Thirty-One-Day Target

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Thirty-One-Day Target

A term of art used in the context of the UK’s cancer targets, created in the wake of the Calman Hine report. Pre-2009, once the decision to treat a cancer patient was made, the first definitive treatment (i.e., treatment with a curative or therapeutic intent) was to be delivered within 31 calendar days. Legitimate adjustments to the overall pathway were allowed for reasons such as patient non-attendance (did not attend—DNA), patient cancellation, patient deferral of admission, medical suspensions and social suspensions. The 31-day standard only applied to a diagnosis of a new primary cancer, and didn’t apply to recurrent or relapsed cancer. Post-2009, the 31-day standard applies to all cancers, irrespective of whether it was a newly diagnosed cancer or recurrent/relapsed cancer. The cancer care team is no longer allowed to adjust for patient DNA, patient cancellation or medical suspension. Pauses (“stopping the clock”) are only allowed for patients being treated electively (i.e., as an inpatient or day case).
References in periodicals archive ?
The 31-day standard states that 95 per cent of all patients will wait no more than that time from decision to treat to first cancer treatment; the 62-day standard states that 95 per cent of patients urgently referred with a suspicion of cancer will wait a maximum of 62 days from referral to first cancer treatment.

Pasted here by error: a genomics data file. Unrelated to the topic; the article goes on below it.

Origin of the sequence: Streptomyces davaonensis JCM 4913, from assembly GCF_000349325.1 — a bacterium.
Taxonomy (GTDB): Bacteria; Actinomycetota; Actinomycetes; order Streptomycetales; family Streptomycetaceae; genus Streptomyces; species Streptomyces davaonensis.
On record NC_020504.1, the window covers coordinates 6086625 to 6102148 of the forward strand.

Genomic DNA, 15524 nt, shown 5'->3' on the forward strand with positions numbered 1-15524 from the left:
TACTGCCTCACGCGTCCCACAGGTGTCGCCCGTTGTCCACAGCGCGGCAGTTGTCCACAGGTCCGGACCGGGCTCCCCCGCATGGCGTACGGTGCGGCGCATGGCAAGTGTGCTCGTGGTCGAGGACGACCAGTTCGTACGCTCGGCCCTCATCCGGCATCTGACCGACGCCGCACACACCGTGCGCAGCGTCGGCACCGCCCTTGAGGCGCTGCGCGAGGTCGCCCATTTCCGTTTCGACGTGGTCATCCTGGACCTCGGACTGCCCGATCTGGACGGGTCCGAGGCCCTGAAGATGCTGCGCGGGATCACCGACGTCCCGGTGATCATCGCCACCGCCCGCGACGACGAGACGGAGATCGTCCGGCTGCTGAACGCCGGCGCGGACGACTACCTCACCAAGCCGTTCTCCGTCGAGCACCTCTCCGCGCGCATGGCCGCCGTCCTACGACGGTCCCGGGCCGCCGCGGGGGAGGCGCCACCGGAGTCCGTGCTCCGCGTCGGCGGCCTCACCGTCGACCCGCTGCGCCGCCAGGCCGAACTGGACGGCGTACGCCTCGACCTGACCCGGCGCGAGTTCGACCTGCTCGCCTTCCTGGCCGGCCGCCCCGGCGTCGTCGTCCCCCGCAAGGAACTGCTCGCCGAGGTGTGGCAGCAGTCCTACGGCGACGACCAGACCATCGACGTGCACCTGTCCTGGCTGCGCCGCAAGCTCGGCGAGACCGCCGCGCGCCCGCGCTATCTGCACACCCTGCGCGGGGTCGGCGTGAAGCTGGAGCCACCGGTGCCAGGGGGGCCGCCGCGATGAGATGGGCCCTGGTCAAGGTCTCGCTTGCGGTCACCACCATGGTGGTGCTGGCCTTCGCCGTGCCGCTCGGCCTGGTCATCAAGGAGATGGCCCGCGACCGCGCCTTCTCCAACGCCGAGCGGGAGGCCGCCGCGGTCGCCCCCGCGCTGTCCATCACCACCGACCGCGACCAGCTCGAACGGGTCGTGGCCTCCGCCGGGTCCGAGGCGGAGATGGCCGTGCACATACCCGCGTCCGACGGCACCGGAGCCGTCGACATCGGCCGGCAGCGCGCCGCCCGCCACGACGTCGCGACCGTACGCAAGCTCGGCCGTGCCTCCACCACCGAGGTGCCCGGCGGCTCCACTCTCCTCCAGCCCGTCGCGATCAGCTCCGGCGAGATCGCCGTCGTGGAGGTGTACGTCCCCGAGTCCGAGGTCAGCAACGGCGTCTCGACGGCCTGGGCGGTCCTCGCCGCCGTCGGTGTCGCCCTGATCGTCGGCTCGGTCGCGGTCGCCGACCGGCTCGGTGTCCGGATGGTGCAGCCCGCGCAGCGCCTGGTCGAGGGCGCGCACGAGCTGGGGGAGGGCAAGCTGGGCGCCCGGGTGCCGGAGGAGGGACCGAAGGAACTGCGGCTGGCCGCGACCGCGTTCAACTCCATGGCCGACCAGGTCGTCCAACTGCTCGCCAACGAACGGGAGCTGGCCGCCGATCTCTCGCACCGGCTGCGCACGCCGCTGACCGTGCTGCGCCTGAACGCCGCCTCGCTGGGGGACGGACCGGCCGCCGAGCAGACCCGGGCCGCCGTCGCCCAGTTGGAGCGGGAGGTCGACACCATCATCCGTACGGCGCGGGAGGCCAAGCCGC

Only NHS Borders, Lanarkshire and Shetland met the 62-day standard, while 10 out of 15 boards met the 31-day standard.
While we have seen moderate improvements in the 31-day standard, we are once again faced with the Scottish Government failing to meet crucial cancer targets.
The Scottish Government can no longer keep offering up lame excuses JACKSON CARLAW MSPPerformance against the 31-day standard for all patients with a decision to treat that then went on to start treatment within 31 days of that decision.